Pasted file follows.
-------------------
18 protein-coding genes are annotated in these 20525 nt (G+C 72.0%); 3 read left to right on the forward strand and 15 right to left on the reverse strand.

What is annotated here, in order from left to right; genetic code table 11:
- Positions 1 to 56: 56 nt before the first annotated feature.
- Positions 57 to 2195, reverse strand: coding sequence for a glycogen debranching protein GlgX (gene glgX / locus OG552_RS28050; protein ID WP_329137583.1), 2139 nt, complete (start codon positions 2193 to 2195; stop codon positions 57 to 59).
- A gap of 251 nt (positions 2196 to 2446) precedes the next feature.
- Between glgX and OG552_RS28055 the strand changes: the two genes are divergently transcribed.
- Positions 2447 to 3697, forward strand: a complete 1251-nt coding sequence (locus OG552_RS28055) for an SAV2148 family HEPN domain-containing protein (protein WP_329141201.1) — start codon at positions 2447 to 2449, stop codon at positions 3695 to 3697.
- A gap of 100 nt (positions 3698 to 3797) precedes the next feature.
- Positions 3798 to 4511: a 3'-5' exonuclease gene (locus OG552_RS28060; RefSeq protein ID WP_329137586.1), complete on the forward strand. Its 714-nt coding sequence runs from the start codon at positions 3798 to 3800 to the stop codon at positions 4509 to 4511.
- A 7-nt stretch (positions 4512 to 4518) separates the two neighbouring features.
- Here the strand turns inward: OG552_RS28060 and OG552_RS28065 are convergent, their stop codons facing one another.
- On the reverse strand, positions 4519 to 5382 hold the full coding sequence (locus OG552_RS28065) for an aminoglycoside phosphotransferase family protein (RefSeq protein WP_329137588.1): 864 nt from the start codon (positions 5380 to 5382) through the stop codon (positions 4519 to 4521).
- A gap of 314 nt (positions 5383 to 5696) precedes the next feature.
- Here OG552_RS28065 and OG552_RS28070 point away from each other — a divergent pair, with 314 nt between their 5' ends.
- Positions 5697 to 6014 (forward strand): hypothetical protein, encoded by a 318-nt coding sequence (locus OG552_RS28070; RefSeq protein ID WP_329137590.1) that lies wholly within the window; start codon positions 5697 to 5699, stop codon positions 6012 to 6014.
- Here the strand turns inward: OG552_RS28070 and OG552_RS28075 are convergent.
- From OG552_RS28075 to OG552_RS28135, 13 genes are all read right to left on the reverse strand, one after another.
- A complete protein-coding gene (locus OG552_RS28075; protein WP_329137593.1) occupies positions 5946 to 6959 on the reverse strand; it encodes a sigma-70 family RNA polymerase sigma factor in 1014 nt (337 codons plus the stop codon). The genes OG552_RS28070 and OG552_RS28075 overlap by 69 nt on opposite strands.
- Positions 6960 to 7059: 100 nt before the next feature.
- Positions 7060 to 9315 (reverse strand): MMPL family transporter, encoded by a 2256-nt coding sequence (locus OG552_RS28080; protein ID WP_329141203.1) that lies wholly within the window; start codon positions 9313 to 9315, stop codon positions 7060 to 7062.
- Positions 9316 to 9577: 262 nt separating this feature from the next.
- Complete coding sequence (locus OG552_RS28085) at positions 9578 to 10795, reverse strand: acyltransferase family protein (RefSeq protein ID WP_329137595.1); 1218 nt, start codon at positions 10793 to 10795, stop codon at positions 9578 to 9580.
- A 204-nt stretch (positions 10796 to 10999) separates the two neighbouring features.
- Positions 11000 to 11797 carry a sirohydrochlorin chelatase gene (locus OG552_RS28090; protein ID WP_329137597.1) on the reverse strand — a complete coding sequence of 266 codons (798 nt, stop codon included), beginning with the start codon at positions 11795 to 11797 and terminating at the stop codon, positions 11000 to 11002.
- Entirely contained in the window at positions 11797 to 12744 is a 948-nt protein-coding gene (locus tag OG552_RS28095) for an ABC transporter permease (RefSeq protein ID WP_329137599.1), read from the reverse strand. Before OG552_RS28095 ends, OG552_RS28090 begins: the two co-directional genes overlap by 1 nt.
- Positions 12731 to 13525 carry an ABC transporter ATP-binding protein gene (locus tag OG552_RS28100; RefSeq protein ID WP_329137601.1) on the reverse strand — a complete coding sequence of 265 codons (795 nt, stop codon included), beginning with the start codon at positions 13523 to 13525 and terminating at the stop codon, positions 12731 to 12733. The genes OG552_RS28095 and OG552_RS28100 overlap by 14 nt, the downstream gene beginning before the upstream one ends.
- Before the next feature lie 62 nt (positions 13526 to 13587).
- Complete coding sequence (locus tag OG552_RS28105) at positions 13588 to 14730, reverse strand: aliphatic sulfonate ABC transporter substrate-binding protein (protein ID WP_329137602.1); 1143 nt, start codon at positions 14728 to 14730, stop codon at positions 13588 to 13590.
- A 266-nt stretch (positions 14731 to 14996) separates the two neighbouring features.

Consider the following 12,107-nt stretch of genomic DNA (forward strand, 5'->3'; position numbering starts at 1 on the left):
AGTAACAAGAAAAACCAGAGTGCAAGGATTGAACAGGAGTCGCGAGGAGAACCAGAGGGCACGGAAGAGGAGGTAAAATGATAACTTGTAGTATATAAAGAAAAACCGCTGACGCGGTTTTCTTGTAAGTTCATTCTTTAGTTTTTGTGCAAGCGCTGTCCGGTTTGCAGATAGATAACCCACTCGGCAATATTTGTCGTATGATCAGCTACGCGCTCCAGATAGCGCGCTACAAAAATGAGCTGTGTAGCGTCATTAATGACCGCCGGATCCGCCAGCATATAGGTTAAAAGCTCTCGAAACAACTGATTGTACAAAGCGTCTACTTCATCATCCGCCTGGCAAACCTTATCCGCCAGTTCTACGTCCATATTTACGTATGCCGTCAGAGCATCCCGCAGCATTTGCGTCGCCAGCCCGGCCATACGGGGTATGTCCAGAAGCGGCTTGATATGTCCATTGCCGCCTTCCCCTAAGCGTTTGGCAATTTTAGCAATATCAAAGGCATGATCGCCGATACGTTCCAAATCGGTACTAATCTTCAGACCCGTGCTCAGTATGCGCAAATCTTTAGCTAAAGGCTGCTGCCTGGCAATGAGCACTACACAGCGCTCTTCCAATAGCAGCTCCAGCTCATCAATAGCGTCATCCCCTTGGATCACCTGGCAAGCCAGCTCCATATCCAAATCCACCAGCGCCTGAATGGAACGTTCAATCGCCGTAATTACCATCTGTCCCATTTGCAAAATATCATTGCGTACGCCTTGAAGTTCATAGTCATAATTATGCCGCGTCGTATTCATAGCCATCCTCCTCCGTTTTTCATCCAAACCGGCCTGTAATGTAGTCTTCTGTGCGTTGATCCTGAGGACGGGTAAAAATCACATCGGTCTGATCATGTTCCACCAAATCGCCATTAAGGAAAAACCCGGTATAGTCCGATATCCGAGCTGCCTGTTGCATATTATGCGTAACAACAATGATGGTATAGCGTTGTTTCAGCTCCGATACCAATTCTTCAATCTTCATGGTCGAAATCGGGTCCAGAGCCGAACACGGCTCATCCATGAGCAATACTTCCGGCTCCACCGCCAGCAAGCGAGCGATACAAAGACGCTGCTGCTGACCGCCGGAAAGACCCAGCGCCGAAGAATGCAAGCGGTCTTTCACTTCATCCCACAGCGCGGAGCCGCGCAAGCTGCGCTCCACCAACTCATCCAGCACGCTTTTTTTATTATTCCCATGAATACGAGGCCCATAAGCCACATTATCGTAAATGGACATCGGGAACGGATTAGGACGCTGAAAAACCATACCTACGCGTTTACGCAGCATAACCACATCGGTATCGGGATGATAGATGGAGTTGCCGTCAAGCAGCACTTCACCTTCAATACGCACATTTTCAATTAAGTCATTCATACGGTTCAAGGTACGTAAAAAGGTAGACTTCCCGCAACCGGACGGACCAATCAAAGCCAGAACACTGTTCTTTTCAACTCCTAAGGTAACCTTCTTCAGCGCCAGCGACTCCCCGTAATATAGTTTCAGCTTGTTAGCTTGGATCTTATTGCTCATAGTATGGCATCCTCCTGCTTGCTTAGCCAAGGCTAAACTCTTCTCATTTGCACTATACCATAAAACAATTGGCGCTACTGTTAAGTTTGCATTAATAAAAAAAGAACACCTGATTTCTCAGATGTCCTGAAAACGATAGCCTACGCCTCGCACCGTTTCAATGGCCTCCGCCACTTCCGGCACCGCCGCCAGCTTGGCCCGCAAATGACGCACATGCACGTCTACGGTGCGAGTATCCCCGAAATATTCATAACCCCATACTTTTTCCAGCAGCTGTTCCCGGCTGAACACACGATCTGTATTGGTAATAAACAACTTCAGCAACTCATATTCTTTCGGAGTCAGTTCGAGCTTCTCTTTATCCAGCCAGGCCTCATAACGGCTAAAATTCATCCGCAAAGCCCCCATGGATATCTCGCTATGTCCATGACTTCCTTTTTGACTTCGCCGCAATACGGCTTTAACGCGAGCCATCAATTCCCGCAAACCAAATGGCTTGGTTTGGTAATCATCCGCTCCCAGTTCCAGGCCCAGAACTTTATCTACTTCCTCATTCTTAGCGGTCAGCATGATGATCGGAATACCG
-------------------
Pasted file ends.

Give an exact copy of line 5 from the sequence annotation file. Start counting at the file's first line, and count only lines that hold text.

- A gap of 251 nt (positions 2196 to 2446) precedes the next feature.